Educator decision making about outdoor learning spaces in Early Childhood Education and Care services

In Australia, the Early Years Learning Framework (EYLF) invites educators in Early Childhood Education and Care (ECEC) services to view children as learners who are confident and involved (Australian Government Department of Education, Employment and Workplace Relations, 2009) while the National Quality Standard (NQS) contends that the “educational program and practice of educators are child-centred, stimulating and maximise opportunities for enhancing and extending each child’s learning and development ” (Australian Children’s Education and Care Quality Authority [ACECQA], 2017, p. 95). Additionally, article 12 of the United Nations Convention of the Rights of the Child (UNCRC) advises that it is a child’s right to contribute and their opinions need to be considered in decisions that affect them (United Nations Children’s Fund [UNICEF], 1996). Nonetheless, limitations appear to exist in supporting educators’ decisions and provisions in the environment and use of the outdoor learning spaces that contrast with the documents that underpin educator practice. This literature review examines the tensions between the ideal and the reality of children’s and educators’ decision making in outdoor learning spaces. It shows that strong policy alone is not sufficient unless underpinned by an environment in which educators are able to make decisions without fear of litigation and children’s perspectives are heard, respected, and enacted. © 2018 by THE PACIFIC.

In Australia, the Early Years Learning Framework (EYLF) invites educators in Early Childhood Education and Care (ECEC) services to view children as learners who are confident and involved (Australian Government Department of Education, Employment and Workplace Relations, 2009) while the National Quality Standard (NQS) contends that the “educational program and practice of educators are child-centred, stimulating and maximise opportunities for enhancing and extending each child’s learning and development ” (Australian Children’s Education and Care Quality Authority [ACECQA], 2017, p. 95). Additionally, article 12 of the United Nations Convention of the Rights of the Child (UNCRC) advises that it is a child’s right to contribute and their opinions need to be considered in decisions that affect them (United Nations Children’s Fund [UNICEF], 1996). Nonetheless, limitations appear to exist in supporting educators’ decisions and provisions in the environment and use of the outdoor learning spaces that contrast with the documents that underpin educator practice. This literature review examines the tensions between the ideal and the reality of children’s and educators’ decision making in outdoor learning spaces. It shows that strong policy alone is not sufficient unless underpinned by an environment in which educators are able to make decisions without fear of litigation and children’s perspectives are heard, respected, and enacted. © 2018 by THE PACIFIC.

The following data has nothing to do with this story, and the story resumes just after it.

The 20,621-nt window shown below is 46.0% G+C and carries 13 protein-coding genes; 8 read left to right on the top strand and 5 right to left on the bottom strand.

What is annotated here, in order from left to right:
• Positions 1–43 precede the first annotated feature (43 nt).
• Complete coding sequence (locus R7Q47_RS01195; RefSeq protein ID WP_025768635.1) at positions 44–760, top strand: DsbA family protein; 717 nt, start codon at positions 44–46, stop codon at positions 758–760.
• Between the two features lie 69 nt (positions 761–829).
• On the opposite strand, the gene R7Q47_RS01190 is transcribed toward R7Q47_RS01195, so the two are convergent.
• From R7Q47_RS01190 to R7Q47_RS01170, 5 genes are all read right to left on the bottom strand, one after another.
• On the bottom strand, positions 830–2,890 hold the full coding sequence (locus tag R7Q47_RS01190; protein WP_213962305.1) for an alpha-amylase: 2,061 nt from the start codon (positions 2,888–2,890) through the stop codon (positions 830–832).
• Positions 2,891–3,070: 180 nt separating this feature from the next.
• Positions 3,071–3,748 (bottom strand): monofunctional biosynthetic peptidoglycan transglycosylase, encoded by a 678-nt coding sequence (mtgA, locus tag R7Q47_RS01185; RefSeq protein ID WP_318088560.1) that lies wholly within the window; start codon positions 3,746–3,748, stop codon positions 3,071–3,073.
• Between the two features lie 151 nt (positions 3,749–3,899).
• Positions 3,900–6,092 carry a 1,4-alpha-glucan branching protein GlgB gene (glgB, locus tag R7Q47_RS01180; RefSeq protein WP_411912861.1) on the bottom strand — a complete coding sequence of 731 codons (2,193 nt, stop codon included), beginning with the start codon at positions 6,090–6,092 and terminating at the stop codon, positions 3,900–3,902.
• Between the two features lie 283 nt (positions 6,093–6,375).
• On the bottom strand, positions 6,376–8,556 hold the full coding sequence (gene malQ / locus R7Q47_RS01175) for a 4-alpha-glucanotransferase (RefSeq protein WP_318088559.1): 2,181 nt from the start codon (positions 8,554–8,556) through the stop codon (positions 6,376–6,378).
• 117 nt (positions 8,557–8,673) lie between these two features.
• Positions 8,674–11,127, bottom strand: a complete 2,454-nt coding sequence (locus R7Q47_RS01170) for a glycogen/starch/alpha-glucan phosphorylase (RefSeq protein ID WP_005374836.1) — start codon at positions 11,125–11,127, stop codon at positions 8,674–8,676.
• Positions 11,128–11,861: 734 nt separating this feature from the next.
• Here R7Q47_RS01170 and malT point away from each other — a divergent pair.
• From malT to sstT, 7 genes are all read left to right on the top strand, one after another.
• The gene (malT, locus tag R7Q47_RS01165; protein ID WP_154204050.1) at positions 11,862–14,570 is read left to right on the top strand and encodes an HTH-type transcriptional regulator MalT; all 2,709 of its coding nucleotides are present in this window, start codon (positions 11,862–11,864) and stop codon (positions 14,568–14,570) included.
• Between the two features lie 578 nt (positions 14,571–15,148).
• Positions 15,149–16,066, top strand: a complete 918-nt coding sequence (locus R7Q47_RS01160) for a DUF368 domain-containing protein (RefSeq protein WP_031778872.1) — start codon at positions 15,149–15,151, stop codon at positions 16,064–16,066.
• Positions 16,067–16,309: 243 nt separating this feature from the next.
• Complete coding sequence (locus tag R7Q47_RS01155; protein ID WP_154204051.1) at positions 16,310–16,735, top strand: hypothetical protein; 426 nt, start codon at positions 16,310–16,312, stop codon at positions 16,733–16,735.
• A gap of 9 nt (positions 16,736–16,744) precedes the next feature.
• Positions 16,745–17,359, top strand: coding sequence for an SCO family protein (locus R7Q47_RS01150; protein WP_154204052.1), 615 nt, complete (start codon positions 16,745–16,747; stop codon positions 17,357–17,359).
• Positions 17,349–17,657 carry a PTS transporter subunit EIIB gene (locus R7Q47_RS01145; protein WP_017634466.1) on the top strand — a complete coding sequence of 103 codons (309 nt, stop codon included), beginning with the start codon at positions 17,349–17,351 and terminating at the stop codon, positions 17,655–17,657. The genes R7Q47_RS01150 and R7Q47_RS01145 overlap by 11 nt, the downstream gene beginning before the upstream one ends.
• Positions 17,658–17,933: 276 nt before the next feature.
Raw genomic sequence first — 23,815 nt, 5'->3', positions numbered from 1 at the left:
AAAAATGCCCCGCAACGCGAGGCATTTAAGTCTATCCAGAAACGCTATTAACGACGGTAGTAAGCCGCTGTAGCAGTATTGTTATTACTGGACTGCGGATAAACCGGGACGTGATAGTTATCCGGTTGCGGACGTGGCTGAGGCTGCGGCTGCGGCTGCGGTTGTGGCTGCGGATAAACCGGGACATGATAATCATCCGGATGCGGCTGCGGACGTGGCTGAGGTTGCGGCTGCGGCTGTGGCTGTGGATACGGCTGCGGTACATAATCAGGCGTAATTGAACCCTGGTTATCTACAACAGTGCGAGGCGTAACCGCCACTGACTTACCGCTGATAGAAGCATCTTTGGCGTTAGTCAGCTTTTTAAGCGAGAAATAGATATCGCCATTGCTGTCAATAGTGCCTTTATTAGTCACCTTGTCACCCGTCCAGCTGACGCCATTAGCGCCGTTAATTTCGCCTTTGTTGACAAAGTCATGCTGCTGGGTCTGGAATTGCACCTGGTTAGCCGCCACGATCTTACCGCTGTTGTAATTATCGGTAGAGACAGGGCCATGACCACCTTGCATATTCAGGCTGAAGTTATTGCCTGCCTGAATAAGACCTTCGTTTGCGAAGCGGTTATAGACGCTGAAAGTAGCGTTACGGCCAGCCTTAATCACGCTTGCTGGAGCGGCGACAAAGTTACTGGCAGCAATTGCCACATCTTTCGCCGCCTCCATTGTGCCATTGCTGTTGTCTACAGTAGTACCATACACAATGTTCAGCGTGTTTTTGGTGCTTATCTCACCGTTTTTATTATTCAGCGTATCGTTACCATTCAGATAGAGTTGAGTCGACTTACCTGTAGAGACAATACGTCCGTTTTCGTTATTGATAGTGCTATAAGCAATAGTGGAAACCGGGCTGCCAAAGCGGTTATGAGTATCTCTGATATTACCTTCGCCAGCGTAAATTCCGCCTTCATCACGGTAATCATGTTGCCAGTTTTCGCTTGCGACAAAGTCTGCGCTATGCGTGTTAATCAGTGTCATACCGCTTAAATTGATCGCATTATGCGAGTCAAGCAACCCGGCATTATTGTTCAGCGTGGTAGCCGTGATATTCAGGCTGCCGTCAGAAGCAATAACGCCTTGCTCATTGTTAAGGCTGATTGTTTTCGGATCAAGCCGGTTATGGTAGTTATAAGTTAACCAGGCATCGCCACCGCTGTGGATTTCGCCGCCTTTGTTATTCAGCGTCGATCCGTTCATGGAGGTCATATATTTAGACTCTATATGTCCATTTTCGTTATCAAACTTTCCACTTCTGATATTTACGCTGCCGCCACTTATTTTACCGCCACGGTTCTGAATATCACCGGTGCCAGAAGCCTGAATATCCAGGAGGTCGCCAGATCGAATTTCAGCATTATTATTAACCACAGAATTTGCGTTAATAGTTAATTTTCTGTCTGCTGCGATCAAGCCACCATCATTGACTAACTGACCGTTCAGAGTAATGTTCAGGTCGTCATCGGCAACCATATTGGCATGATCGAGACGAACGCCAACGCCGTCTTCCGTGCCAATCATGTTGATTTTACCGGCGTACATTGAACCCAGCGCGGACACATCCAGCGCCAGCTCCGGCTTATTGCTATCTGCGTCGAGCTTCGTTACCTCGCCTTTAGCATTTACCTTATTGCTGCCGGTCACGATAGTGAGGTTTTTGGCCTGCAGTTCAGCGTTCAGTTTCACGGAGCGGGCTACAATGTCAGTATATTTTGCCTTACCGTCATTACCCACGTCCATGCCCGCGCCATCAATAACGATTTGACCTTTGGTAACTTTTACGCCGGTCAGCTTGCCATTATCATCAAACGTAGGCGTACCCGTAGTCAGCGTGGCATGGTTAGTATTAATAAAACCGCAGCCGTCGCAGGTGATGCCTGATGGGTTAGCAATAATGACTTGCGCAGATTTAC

Search